Image: Representation of developing a business idea. Business table with office objects and colorful puzzle.

Image: Representation of developing a business idea. Business table with office objects and colorful puzzle.


CHRIL Fellowship Program

Currently Seeking Candidates for the CHRIL Postdoctoral Research Associate Position

The Collaborative on Health Reform and Independent Living is pleased to announce an opening in our postdoctoral research training program in disability policy. We are seeking qualified candidates who are committed to a career producing and using high-quality research about people with disabilities to influence policies, opportunities, and outcomes for this community.

The primary goal of this fellowship is to provide a highly personalized 18-month research training experience to scholars with disabilities who hold doctorates or similar advanced degrees and are personally committed to understanding and improving health policies and services for all Americans with disabilities. The fellowship involves rigorous coursework and progressively more independent research activities. All fellows will be eligible for extensive accommodations and ongoing support by advisors who have both personal and professional experience with disability.

The fellowship will complement and extend the work of the Collaborative on Health Reform and Independent Living (CHRIL), a multisite Disability and Rehabilitation Research Project funded by the National Institute on Disability, Independent Living and Rehabilitation Research. The main fellowship site is Washington State University’s health sciences campus in Spokane Washington; during the last part of their training period, fellows may choose to spend 3-6 months at one or more CHRIL affiliate sites, including Washington, D.C. (American Association on Health and Disability), Lawrence, KS (Institute for Health and Disability Policy Studies), or Houston, TX (Independent Living Research Utilization). CHRIL research and outreach projects include assessments of health insurance outcomes for consumers with disabilities, the training needs of Centers for Independent Living, trends in insurance coverage, access, and cost, and the impact of health reform on workplace participation and/or benefit enrollment. More information on the CHRIL’s research and training activities can be found at the Collaborative on Health Reform and Independent Living website.


Reprinted from WSU Insider. Written by Addy Hatch, College of Nursing. 

Research scientists with disabilities are underrepresented in the health sciences, yet such scholars bring needed perspective to understanding and improving health policies and services for people with disabilities.

A new federal grant will help WSU hire three post-doctoral students with disabilities to become academic researchers, with the goal of having them go on to faculty positions at major universities or leadership roles in federal research agencies and nonprofit foundations.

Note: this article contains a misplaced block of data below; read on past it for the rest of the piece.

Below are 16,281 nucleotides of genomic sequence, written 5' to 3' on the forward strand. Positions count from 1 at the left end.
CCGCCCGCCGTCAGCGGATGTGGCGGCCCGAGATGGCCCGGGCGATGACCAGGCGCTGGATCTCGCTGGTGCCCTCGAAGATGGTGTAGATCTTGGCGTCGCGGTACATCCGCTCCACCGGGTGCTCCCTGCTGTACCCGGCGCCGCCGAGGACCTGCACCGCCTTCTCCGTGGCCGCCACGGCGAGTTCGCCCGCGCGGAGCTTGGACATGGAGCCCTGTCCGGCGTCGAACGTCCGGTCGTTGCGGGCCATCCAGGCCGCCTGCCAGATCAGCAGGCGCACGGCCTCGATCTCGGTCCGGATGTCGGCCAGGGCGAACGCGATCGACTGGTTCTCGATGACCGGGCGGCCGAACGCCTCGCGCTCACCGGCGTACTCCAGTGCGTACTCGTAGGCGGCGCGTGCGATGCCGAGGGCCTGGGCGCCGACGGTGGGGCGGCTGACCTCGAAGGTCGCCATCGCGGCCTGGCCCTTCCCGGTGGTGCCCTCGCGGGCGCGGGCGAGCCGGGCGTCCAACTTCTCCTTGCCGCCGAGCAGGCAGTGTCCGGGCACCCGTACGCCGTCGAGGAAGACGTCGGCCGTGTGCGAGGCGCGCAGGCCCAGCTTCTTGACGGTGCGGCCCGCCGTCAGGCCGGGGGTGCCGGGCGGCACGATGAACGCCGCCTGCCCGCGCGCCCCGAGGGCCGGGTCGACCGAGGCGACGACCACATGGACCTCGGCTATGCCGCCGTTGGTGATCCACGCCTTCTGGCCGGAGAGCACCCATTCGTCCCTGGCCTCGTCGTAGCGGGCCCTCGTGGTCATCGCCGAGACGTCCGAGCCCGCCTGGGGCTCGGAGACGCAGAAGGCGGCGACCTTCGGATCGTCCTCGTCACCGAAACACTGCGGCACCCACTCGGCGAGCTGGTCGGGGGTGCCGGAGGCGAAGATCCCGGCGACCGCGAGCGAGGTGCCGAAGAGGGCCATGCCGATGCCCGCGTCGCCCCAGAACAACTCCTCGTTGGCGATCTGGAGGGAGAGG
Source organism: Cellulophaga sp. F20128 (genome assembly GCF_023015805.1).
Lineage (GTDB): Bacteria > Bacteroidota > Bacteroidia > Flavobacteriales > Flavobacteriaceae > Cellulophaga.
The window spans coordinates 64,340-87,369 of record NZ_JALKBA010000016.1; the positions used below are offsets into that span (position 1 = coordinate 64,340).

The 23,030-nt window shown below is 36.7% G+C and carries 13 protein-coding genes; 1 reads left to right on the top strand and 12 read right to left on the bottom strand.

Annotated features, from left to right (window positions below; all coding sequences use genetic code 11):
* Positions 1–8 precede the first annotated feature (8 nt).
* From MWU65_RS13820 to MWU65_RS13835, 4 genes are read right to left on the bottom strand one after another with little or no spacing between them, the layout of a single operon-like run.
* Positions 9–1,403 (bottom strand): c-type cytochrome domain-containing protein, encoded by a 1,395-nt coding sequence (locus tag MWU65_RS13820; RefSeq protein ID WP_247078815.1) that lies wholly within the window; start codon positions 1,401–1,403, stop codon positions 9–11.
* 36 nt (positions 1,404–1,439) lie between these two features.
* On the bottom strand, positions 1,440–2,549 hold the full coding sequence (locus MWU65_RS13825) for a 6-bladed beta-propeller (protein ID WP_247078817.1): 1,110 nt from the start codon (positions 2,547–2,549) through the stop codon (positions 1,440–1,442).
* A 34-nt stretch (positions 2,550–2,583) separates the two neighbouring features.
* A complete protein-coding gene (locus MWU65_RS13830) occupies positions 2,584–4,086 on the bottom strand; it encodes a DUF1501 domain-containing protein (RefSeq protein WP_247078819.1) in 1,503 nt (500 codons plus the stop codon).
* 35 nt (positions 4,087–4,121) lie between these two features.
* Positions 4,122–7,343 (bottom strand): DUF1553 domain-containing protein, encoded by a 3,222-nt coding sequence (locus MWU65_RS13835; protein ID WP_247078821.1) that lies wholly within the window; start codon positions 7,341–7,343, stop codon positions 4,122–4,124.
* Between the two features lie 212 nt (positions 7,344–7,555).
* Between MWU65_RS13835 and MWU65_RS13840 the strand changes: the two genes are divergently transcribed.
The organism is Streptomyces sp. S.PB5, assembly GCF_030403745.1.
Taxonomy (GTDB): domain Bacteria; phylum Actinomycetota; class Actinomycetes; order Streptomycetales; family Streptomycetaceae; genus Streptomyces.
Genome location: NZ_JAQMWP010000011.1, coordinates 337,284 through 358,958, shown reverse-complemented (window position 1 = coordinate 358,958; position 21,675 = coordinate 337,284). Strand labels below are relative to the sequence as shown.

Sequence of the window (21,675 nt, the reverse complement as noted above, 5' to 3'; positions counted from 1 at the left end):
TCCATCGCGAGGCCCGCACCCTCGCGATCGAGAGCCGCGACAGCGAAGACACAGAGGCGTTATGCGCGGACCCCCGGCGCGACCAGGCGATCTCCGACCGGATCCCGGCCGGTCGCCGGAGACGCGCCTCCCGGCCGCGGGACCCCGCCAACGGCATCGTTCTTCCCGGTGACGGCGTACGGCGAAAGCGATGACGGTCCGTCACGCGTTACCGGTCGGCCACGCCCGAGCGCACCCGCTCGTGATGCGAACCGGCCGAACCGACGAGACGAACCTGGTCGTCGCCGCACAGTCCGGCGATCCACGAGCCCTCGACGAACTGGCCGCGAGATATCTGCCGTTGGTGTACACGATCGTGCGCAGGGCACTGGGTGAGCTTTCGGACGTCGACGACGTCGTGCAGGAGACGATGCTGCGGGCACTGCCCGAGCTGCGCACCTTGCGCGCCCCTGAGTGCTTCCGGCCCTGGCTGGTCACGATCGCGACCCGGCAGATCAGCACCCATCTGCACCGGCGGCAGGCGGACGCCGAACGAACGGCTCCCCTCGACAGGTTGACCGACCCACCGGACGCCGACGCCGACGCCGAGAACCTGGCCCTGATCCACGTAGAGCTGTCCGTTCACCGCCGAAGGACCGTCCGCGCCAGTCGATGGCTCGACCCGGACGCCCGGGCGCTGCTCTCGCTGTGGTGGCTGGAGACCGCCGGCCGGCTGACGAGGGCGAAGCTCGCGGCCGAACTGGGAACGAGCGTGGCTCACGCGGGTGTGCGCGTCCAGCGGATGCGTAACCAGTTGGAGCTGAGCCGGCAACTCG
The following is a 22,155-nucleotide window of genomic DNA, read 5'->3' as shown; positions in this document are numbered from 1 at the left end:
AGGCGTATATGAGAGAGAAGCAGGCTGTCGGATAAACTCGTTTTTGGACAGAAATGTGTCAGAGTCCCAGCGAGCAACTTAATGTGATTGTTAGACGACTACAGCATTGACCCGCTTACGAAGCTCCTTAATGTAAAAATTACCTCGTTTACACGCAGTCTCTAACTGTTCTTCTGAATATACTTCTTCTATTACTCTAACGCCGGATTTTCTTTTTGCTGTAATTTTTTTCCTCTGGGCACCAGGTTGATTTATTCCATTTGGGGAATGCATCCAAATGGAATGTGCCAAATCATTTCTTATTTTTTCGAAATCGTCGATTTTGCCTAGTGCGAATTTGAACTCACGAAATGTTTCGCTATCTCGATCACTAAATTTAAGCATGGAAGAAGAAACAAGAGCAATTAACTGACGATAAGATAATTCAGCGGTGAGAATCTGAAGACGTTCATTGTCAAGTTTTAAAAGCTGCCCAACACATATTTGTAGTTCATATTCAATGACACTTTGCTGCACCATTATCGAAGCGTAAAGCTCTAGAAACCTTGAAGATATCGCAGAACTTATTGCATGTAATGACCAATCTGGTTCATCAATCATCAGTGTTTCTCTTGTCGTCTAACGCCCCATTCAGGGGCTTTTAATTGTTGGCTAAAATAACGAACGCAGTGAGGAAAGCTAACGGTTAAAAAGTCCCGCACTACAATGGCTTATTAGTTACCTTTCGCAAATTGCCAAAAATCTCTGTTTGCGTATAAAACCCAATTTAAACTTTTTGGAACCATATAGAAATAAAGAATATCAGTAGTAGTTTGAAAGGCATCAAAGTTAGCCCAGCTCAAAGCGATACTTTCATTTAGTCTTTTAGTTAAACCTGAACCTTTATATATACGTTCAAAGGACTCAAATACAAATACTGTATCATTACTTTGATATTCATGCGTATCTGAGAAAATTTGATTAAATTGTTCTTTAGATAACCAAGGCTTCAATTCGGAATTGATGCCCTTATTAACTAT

The five-year, $750,000 award from the National Institute on Disability, Independent Living, and Rehabilitation Research will provide a competitive salary, full benefits and support for any needed workplace assistance or adaptive technologies.

Called the Collaborative on Health Reform and Independent Living Fellowship (CHRIL-F), the positions “will bring new scholars with disabilities to the table, and provide them the skills and support they will need to enlarge the policy debate,” said Jae Kennedy, principal investigator and chair of the WSU Department of Health Policy and Administration.

The three fellows will be hired by WSU in staggered terms over the five-year grant, and will spend 18 months taking graduate courses, working on research grant proposals and journal manuscripts, and developing individual plans of research. They can spend three to six months of the fellowship at one or more affiliate sites, including Washington, D.C.; Houston, Texas; or Lawrence, Kan.

Grant funding also can be used for conference travel, which typically is more difficult and costly for people with disabilities, but which is critical for networking and presenting research work. The specific uses of support funds will depend on the needs of the fellows hired, but could include office space reconfiguration, or hiring a personal aide or interpreter.

With this grant, “We propose building a small but sturdy pipeline for disability researchers with disabilities by designing postdoc positions specific to their needs,” Kennedy said.

Besides Kennedy, the project team includes Roberta Carlin, director of the American Association on Health and Disability; Lex Frieden, a professor of bioinformatics and rehabilitation at the University of Texas in Houston; Jean Hall, a professor and director of the Institute for Health and Disability Policy at the University of Kansas; and Elizabeth Wood, a research associate in the Department of Health Policy and Administration at WSU.

The same team makes up the Collaborative on Health Reform and Independent Living (CHRIL), established by Kennedy under a $2.5 million federal grant to bring together disability advocates and researchers to investigate how the Affordable Care Act and related legislation affects the lives of adults with disabilities.

“The members of the CHRIL have personal, professional and political experience with disability, and many contacts throughout the research and disability communities,” Kennedy said. “We are not just advocates and researchers who happen to have disabilities: disability is central to what we do and why we do it.”